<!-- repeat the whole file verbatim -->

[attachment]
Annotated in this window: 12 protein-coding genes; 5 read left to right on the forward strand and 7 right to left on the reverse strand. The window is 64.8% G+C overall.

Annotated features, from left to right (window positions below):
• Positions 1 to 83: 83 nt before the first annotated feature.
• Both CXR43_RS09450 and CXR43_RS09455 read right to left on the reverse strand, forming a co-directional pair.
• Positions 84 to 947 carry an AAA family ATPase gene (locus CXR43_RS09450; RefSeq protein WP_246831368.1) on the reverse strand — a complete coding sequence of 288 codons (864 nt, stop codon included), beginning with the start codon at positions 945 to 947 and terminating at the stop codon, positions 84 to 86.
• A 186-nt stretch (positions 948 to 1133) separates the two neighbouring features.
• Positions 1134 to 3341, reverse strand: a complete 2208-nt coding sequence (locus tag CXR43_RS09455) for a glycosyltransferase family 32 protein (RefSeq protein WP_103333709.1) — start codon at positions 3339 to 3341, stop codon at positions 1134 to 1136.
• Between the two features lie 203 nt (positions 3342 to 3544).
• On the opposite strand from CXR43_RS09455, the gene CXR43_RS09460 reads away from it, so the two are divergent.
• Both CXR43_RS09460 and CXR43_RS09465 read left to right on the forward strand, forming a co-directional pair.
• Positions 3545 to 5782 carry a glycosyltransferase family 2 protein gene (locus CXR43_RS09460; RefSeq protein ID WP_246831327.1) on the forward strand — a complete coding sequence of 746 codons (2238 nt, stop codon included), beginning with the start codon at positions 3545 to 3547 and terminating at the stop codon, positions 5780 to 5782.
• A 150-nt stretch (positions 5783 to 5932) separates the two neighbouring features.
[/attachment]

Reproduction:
Annotated in this window: 12 protein-coding genes; 5 read left to right on the forward strand and 7 right to left on the reverse strand. The window is 64.8% G+C overall.

Annotated features, from left to right (window positions below):
• Positions 1 to 83: 83 nt before the first annotated feature.
• Both CXR43_RS09450 and CXR43_RS09455 read right to left on the reverse strand, forming a co-directional pair.
• Positions 84 to 947 carry an AAA family ATPase gene (locus CXR43_RS09450; RefSeq protein WP_246831368.1) on the reverse strand — a complete coding sequence of 288 codons (864 nt, stop codon included), beginning with the start codon at positions 945 to 947 and terminating at the stop codon, positions 84 to 86.
• A 186-nt stretch (positions 948 to 1133) separates the two neighbouring features.
• Positions 1134 to 3341, reverse strand: a complete 2208-nt coding sequence (locus tag CXR43_RS09455) for a glycosyltransferase family 32 protein (RefSeq protein WP_103333709.1) — start codon at positions 3339 to 3341, stop codon at positions 1134 to 1136.
• Between the two features lie 203 nt (positions 3342 to 3544).
• On the opposite strand from CXR43_RS09455, the gene CXR43_RS09460 reads away from it, so the two are divergent.
• Both CXR43_RS09460 and CXR43_RS09465 read left to right on the forward strand, forming a co-directional pair.
• Positions 3545 to 5782 carry a glycosyltransferase family 2 protein gene (locus CXR43_RS09460; RefSeq protein ID WP_246831327.1) on the forward strand — a complete coding sequence of 746 codons (2238 nt, stop codon included), beginning with the start codon at positions 3545 to 3547 and terminating at the stop codon, positions 5780 to 5782.
• A 150-nt stretch (positions 5783 to 5932) separates the two neighbouring features.